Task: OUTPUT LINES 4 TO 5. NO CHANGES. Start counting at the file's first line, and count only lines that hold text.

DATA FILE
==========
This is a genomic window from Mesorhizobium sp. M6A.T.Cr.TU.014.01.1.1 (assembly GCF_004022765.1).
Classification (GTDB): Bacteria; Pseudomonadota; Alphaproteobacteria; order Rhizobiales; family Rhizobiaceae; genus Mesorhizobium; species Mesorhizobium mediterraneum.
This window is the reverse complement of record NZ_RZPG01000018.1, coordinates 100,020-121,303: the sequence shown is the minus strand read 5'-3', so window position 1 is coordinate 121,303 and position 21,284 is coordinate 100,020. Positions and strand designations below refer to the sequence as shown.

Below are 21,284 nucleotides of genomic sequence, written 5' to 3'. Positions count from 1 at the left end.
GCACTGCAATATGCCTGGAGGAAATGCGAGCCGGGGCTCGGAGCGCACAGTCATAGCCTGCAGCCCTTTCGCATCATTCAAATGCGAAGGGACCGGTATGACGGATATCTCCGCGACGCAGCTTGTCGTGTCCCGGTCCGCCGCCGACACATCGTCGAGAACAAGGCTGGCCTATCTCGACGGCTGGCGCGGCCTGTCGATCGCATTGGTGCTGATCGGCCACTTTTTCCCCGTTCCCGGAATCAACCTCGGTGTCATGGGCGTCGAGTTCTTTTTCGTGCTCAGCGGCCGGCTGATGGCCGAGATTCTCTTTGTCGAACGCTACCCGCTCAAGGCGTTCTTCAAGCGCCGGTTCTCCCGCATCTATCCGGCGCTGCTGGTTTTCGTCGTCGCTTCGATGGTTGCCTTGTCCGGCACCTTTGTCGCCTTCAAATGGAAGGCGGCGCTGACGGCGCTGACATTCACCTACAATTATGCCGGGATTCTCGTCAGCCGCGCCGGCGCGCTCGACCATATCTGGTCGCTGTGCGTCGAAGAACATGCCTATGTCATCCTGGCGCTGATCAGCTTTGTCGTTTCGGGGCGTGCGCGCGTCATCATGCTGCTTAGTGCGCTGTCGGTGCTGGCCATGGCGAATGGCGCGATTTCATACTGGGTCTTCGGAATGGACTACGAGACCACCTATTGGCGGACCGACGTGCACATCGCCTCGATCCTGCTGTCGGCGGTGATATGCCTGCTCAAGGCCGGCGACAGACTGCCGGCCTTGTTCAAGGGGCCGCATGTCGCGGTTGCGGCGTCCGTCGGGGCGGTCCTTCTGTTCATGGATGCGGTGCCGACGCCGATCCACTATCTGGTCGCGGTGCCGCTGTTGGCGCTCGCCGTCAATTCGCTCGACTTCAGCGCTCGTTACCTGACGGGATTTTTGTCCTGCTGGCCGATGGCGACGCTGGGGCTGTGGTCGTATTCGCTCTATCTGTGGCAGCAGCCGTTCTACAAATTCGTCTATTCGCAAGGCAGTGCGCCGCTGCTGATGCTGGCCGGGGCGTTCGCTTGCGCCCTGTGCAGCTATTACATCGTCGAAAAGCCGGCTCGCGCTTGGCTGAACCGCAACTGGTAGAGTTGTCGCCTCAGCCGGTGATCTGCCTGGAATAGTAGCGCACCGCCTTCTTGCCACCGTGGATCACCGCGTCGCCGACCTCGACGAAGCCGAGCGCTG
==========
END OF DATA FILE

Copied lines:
Below are 21,284 nucleotides of genomic sequence, written 5' to 3'. Positions count from 1 at the left end.
GCACTGCAATATGCCTGGAGGAAATGCGAGCCGGGGCTCGGAGCGCACAGTCATAGCCTGCAGCCCTTTCGCATCATTCAAATGCGAAGGGACCGGTATGACGGATATCTCCGCGACGCAGCTTGTCGTGTCCCGGTCCGCCGCCGACACATCGTCGAGAACAAGGCTGGCCTATCTCGACGGCTGGCGCGGCCTGTCGATCGCATTGGTGCTGATCGGCCACTTTTTCCCCGTTCCCGGAATCAACCTCGGTGTCATGGGCGTCGAGTTCTTTTTCGTGCTCAGCGGCCGGCTGATGGCCGAGATTCTCTTTGTCGAACGCTACCCGCTCAAGGCGTTCTTCAAGCGCCGGTTCTCCCGCATCTATCCGGCGCTGCTGGTTTTCGTCGTCGCTTCGATGGTTGCCTTGTCCGGCACCTTTGTCGCCTTCAAATGGAAGGCGGCGCTGACGGCGCTGACATTCACCTACAATTATGCCGGGATTCTCGTCAGCCGCGCCGGCGCGCTCGACCATATCTGGTCGCTGTGCGTCGAAGAACATGCCTATGTCATCCTGGCGCTGATCAGCTTTGTCGTTTCGGGGCGTGCGCGCGTCATCATGCTGCTTAGTGCGCTGTCGGTGCTGGCCATGGCGAATGGCGCGATTTCATACTGGGTCTTCGGAATGGACTACGAGACCACCTATTGGCGGACCGACGTGCACATCGCCTCGATCCTGCTGTCGGCGGTGATATGCCTGCTCAAGGCCGGCGACAGACTGCCGGCCTTGTTCAAGGGGCCGCATGTCGCGGTTGCGGCGTCCGTCGGGGCGGTCCTTCTGTTCATGGATGCGGTGCCGACGCCGATCCACTATCTGGTCGCGGTGCCGCTGTTGGCGCTCGCCGTCAATTCGCTCGACTTCAGCGCTCGTTACCTGACGGGATTTTTGTCCTGCTGGCCGATGGCGACGCTGGGGCTGTGGTCGTATTCGCTCTATCTGTGGCAGCAGCCGTTCTACAAATTCGTCTATTCGCAAGGCAGTGCGCCGCTGCTGATGCTGGCCGGGGCGTTCGCTTGCGCCCTGTGCAGCTATTACATCGTCGAAAAGCCGGCTCGCGCTTGGCTGAACCGCAACTGGTAGAGTTGTCGCCTCAGCCGGTGATCTGCCTGGAATAGTAGCGCACCGCCTTCTTGCCACCGTGGATCACCGCGTCGCCGACCTCGACGAAGCCGAGCGCTG